Vermont Gov. Phil Scott said Tuesday he would sign an executive order this week to designate September 8 as the universal start date for the upcoming school year across the state, giving districts additional time to prepare to reopen.
In a press conference, Scott said he would work with lawmakers to change school calendar requirements to give districts, providing one to two additional weeks "to work with staff, test the systems they’ve built and fine tune them if needed."
"Schools should take this time to make sure they, and their hybrid & online solutions, are effective, so we can deliver for our children," he said.
Schools in the state are working on plans to reopen under three possible models: full remote learning, full in-class learning and a hybrid of the two.
Scott said given Vermont's low number of cases compared to many states, the emphasis was on "opening for in-person instruction to the greatest extent possible, especially for younger students and those with special needs.
However, he said there was no "one-size-fits-all" plan for schools across the state, giving districts the flexibility to choose which model worked best for them. Additionally, he said if cases rise, the state could change its guidance.
The state on Tuesday reported three new coronavirus cases, bringing its total number of cases to 1,405. The death toll remained at 56.
Health officials said the state was ready for schools to resume in-person classes when the academic year begins.
Health commissioner Mark Levine said it was the "right time" to allow for in-school learning in a "measured and safe way" based on the low number of coronavirus in the state.
Levine said the assessment was made taking into account the importance of school on children's development and the state's ability to show flexibility in response to the virus.
The announcement comes amid concern from some educators about whether districts are ready to reopen.
In an open letter, Harwood Superintendent Brigid Nease said the state was failing to provide enough guidance.
"Under the guise of local control and the need to respond flexibly to the differences in each district, leaders were told by state officials to basically go figure it out," she said.
The state is also keeping a keen eye on rising cases across the country.
Scott decided to require facial coverings in Vermont Friday after becoming concerned about the growing coronavirus outbreaks across the country.
The mandate, which will be implemented Aug. 1, requires masks to be worn in public spaces — both indoors and outdoors — where physical distancing is not possible, Scott said during a news conference.
The mandate applies to everyone over the age of 2, Scott said. Masks will not be required, however, when individuals are eating, drinking or doing strenuous activity.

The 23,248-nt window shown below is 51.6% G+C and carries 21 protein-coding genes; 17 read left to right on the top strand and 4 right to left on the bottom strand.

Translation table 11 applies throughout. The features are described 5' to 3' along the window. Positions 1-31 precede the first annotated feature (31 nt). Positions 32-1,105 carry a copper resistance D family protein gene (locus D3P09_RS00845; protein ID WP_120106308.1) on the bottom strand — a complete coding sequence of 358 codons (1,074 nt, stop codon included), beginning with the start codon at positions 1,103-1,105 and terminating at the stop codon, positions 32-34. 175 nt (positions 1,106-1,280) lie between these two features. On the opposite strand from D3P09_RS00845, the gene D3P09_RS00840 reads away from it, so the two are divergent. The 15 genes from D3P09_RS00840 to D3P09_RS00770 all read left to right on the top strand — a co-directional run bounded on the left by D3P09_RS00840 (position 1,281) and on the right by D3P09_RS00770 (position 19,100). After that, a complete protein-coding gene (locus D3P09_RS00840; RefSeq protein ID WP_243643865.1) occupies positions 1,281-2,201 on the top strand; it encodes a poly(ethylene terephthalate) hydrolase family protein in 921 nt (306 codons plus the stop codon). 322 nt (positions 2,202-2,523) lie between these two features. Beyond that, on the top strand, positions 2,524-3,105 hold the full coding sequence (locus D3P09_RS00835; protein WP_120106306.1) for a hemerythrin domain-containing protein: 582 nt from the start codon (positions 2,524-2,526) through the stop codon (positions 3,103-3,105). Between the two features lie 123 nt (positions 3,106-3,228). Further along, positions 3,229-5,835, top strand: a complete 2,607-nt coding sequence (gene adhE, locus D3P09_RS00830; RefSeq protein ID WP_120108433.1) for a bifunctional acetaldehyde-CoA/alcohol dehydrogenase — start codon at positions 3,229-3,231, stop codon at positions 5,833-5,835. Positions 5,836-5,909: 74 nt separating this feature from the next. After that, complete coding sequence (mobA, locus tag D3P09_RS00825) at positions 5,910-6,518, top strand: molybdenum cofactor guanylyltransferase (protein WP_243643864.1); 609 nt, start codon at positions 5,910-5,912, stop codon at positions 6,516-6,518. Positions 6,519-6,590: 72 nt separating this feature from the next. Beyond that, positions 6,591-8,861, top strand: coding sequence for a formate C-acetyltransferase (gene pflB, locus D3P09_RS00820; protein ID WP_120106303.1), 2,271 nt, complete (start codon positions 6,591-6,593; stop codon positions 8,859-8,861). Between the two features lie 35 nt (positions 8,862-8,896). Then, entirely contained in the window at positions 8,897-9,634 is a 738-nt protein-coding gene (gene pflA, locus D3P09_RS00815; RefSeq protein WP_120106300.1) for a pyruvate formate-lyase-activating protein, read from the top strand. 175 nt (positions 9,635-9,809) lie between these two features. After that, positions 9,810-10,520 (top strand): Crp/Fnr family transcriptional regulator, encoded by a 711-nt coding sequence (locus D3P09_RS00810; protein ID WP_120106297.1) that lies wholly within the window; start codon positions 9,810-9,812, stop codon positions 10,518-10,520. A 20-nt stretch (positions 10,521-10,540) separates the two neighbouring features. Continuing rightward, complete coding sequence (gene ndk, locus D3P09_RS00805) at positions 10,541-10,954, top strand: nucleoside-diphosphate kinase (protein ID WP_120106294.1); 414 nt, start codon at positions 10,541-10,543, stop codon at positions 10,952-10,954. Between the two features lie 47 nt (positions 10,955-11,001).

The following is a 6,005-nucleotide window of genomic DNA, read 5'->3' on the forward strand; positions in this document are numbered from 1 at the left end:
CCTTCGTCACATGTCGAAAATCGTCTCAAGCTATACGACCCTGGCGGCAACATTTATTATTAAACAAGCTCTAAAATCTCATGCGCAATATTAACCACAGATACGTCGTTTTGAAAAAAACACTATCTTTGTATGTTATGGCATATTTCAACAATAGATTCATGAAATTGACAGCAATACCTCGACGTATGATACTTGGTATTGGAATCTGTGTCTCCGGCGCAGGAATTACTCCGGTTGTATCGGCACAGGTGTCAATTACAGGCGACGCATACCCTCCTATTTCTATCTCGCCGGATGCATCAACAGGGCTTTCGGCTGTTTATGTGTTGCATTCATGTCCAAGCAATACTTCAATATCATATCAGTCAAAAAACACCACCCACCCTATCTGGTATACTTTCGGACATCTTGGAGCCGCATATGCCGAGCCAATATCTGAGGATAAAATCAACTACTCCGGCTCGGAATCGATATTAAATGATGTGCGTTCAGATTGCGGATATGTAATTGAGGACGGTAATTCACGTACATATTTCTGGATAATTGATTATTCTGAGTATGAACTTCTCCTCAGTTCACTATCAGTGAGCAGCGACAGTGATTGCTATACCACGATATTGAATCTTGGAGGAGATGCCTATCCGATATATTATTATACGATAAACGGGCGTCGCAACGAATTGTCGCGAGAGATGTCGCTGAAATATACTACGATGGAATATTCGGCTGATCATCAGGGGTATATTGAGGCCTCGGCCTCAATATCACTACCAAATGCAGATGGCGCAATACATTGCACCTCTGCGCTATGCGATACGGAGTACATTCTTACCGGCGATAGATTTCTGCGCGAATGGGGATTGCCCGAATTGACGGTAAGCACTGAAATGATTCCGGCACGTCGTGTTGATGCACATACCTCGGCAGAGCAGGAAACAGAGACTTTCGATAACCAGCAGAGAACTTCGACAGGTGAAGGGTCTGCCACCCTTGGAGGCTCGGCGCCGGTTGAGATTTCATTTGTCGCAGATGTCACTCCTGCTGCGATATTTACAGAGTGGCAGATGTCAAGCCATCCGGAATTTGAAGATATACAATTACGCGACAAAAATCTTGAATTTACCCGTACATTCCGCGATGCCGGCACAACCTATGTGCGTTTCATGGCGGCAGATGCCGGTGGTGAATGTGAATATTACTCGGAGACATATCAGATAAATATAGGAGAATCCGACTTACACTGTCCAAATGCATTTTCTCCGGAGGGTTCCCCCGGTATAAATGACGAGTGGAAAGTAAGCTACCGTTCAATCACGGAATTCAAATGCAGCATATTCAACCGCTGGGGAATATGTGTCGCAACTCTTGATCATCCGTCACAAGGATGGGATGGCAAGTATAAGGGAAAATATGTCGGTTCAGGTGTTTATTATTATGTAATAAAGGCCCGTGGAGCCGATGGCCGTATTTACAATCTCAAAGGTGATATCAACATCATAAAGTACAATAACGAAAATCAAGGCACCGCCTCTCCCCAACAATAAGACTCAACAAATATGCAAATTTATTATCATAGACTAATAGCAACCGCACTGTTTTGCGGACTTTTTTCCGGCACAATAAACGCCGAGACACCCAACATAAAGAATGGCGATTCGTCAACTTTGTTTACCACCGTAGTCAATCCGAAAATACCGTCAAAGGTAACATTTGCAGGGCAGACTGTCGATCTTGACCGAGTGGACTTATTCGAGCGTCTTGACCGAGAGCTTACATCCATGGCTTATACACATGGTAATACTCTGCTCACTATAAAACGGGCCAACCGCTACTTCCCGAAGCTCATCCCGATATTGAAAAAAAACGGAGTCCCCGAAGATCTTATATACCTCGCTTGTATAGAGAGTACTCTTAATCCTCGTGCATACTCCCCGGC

With the new mandate, businesses will have the right to refuse service to those who aren't wearing a mask, the governor said.
"Unfortunately, this issue has become polarized and I'm still worried that a mandate will create unnecessary conflict and resistance," Scott said. "Attacking, shaming, and judging isn't going to help; but understanding, educating, leading by example, meeting people where they are, and maybe a little kindness and understanding will."
The governor said although Vermont's positivity rate is frequently the lowest in the country and the state currently has fewer cases than any other state, modeling shows that the spread may be heading back to the Northeast.
"We need to protect our hard-won gains," Scott said. "This is a much better approach than having to roll things back, like they’ve done in states like California."
The governor said the state will continue with its education campaign in an effort to help reduce the spread of the virus and ultimately keep Vermonters healthy. He added that he knows not everyone can wear masks for health reasons and those individuals will have to be given the "benefit of the doubt."
For people who don't have health issues but have resisted wearing a mask, Scott said he was urging them to look at the data.
"The science is real and wearing a mask will help your family, friends and neighbors stay healthy," he said.
The announcement on the mask mandate comes as Vermont, like other states, tries to prepare to send students back to school this fall.
Vermont has not reported a COVID-19 fatality since June 16. The death toll remains at 56. As of Monday, there were two new positive cases for a total of 1,402 statewide, according to the Vermont Department of Health.